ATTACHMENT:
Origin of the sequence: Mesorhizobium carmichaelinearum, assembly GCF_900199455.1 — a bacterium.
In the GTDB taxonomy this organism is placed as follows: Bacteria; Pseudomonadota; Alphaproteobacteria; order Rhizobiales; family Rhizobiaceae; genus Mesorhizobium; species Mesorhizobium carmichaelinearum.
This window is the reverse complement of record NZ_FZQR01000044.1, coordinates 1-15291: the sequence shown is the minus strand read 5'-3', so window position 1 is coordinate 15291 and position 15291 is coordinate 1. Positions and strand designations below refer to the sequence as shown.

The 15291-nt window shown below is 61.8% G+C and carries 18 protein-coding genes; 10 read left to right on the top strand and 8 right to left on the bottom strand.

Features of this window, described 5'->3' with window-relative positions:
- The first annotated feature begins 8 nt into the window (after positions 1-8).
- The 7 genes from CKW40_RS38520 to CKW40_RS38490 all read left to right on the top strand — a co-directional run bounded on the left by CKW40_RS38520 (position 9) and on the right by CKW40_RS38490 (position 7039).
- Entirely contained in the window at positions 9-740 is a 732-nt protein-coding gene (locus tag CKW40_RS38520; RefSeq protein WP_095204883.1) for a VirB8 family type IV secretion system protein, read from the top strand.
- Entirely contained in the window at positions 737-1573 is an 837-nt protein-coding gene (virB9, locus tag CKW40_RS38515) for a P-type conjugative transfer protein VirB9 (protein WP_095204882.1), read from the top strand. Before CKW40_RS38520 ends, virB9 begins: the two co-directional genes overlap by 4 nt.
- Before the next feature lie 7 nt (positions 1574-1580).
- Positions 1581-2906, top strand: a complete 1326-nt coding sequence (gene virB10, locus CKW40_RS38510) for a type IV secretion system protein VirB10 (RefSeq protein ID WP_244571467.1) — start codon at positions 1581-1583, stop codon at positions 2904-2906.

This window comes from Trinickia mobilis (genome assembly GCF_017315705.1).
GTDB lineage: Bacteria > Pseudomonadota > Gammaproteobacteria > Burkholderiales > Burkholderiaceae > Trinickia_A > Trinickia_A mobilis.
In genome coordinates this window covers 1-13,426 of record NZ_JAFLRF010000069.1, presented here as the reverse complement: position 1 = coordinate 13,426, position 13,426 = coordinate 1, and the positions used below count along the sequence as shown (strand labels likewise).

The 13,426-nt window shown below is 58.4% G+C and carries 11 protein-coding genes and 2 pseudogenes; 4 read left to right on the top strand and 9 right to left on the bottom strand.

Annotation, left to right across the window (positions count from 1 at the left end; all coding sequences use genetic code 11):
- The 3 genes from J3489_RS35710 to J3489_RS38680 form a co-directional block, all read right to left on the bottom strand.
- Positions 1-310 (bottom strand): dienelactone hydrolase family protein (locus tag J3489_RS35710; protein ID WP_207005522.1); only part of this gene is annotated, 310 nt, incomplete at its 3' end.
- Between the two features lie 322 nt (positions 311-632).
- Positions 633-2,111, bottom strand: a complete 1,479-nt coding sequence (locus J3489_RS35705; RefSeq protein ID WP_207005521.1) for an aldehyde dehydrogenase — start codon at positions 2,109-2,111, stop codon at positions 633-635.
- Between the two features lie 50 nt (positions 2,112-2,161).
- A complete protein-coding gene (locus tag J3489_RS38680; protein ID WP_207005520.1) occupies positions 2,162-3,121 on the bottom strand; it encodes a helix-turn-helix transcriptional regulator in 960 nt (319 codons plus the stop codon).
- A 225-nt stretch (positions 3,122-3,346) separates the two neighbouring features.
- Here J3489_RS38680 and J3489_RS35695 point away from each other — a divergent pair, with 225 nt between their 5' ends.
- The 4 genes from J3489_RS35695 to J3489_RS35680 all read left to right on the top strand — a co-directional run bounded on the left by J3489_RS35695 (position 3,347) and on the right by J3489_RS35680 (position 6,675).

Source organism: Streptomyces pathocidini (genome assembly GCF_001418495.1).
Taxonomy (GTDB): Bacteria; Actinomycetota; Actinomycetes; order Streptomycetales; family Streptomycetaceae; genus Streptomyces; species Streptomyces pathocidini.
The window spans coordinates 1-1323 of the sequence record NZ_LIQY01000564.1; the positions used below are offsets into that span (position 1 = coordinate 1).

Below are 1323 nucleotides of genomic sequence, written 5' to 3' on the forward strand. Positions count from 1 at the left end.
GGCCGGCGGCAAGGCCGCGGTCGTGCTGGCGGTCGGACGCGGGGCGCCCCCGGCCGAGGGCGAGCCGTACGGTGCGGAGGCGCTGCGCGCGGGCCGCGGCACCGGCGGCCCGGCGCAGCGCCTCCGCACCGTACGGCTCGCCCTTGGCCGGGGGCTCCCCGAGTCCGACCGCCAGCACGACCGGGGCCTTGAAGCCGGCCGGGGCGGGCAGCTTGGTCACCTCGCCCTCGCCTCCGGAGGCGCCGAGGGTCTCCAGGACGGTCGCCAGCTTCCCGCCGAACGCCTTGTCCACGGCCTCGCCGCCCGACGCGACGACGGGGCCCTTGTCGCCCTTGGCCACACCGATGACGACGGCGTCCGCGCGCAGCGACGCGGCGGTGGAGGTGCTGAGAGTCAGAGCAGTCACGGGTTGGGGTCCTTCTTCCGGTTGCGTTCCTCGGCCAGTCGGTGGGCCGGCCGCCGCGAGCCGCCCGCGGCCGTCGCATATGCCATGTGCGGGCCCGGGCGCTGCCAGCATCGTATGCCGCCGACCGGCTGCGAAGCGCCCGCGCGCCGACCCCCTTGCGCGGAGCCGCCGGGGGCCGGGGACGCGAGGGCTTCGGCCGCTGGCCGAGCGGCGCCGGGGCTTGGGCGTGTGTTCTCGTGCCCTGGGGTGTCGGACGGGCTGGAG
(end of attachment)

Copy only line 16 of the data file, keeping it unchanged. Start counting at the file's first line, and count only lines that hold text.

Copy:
Annotation, left to right across the window (positions count from 1 at the left end; all coding sequences use genetic code 11):